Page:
Hindsight is a wonderful thing, isn’t it? It enables us to see and understand so much more about our lives than we might otherwise! It is through hindsight – perhaps much further down the road, but eventually – that we can appreciate that the ‘curses’ in our lives really did have resulting good come out of them. The Lord teaches us that He’s got our backs: His Providence, although invisible to our eyes, surrounds everything we do in order to protect us from ourselves, to help us through our lives and onward to heaven.
We are allowed to see Divine Providence from behind but not face to face, and when we are in a spiritual state, not in a materialistic state. Seeing Divine Providence from behind but not face to face is seeing it after the fact but not before; and seeing it when we are in a spiritual state and not in a materialistic state is seeing it from heaven and not from this world. Everyone who accepts inflow from heaven and recognizes Divine Providence (and especially people who have become spiritual by virtue of their reformation), on seeing events in their amazing kind of sequence, virtually sees Providence from a deep recognition and confesses it. Such people do not want to see it face to face, that is, before things happen, because they are afraid their own volition would interfere with some element of its orderly sequence. (Divine Providence 187.4)
I offer three examples from my own life to demonstrate this phenomenon. The first is my bicycle accident: I fell from my bike at the age of 20, broke my kneecap, and although it ‘messed up’ my plans for the coming year, two huge side-effects were courting the man who is now my husband and confirming my faith in the New Church.
Fast-forward twenty years to the second incident which involved moving our son from one primary school to another: we loved his first Montessori school, but in the course of time the administration underwent major changes and we were compelled to pull him out, even though he only had another 18 months of primary schooling left before he’d have to change schools again. We considered our options and decided to move him to another Montessori school. Despite the angst my husband and I felt at the time, and the undoubtable apprehension and fear our son experienced, he quickly acclimated to his new environment, made two great friends and had most of his class later join him at his out-of-area high school – where he previously would have known no-one.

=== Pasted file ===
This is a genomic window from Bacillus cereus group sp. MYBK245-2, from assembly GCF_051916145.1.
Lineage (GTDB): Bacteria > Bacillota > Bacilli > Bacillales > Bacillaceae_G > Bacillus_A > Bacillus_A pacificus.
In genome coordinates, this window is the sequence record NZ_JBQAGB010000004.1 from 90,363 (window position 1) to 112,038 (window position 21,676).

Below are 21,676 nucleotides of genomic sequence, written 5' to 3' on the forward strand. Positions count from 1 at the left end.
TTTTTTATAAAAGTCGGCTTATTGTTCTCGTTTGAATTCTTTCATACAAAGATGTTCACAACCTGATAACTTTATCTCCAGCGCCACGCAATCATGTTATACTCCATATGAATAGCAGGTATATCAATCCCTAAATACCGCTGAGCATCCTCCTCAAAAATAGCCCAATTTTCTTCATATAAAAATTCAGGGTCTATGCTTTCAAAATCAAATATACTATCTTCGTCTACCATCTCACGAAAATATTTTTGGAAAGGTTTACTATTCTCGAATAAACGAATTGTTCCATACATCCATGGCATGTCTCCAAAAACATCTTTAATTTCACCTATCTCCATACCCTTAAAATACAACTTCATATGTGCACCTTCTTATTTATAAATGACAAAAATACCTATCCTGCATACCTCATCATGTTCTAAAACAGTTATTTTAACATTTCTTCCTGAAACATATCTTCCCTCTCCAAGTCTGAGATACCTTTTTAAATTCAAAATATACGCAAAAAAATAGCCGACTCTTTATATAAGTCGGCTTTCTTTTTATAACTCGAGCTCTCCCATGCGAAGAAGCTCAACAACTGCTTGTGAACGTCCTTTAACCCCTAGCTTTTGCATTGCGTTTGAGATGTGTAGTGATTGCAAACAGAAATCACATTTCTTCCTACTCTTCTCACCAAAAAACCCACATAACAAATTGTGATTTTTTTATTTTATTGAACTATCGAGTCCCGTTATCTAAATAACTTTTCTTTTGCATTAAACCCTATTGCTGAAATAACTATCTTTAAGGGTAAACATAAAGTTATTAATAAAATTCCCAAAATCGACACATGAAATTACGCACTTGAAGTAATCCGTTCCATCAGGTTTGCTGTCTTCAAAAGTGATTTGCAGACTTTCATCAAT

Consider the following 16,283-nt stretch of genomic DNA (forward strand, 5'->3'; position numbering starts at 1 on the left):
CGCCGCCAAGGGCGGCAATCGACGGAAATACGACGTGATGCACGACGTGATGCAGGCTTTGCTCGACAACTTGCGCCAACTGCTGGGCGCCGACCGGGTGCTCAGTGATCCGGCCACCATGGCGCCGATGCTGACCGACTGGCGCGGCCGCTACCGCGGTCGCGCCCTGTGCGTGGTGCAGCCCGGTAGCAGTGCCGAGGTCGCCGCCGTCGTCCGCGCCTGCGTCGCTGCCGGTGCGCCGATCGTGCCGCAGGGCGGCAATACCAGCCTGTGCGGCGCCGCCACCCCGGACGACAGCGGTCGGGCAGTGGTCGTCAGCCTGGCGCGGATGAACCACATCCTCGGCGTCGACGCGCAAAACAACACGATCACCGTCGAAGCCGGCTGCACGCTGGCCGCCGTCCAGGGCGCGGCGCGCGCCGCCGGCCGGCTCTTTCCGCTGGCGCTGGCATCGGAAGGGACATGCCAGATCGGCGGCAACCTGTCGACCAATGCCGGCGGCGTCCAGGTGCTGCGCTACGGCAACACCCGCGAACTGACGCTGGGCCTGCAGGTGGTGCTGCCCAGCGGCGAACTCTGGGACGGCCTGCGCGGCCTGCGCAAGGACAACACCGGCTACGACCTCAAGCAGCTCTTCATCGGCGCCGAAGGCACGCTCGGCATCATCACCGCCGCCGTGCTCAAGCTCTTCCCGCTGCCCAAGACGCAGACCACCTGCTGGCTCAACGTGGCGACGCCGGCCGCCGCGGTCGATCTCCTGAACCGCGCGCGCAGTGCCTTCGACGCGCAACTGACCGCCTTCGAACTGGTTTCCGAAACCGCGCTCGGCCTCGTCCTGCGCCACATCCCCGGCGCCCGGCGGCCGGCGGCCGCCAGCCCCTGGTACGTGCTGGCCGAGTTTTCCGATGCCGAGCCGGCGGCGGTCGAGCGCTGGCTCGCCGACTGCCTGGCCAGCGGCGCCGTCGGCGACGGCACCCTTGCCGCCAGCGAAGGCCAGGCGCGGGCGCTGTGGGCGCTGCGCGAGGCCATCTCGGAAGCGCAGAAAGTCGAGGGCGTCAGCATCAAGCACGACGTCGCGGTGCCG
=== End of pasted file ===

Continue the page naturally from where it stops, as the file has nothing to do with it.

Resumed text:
My third example is more of an ongoing one, something which began before the birth of our son and still affects us to this day: infertility. I’d always thought we’d have a gaggle of kids, but, despite our best efforts, we don’t. This affected me deeply, for many years – it can still elicit a lump in my throat and a tear in my eye. In retrospect, though, we can appreciate all the more that we are blessed to have the one child we have, we are able to travel so much more and with so much more logistical ease than we would have otherwise, and we’ve learned to relax our own planning and follow the Lord a little more willingly – we’re fond of saying, ‘we make plans and God laughs’.
Challenges are just part and parcel of life: they can really sting at the time, and they can keep stinging for a long time after they happen. As the ancient Greek philosopher Epictetus wisely said, “It’s not what happens to you but how you react to it that matters.” We will all encounter traumas and hard times; believing that these are blessings in disguise and trusting that it will all work out in the end will help us endure them, and ease our mental burden.
Peace has in it confidence in the Lord, that He directs all things, and provides all things, and that He leads to a good end. When a man is in this faith, he is in peace, for he then fears nothing, and no solicitude about things to come disquiets him. (Arcana Coelestia 8455)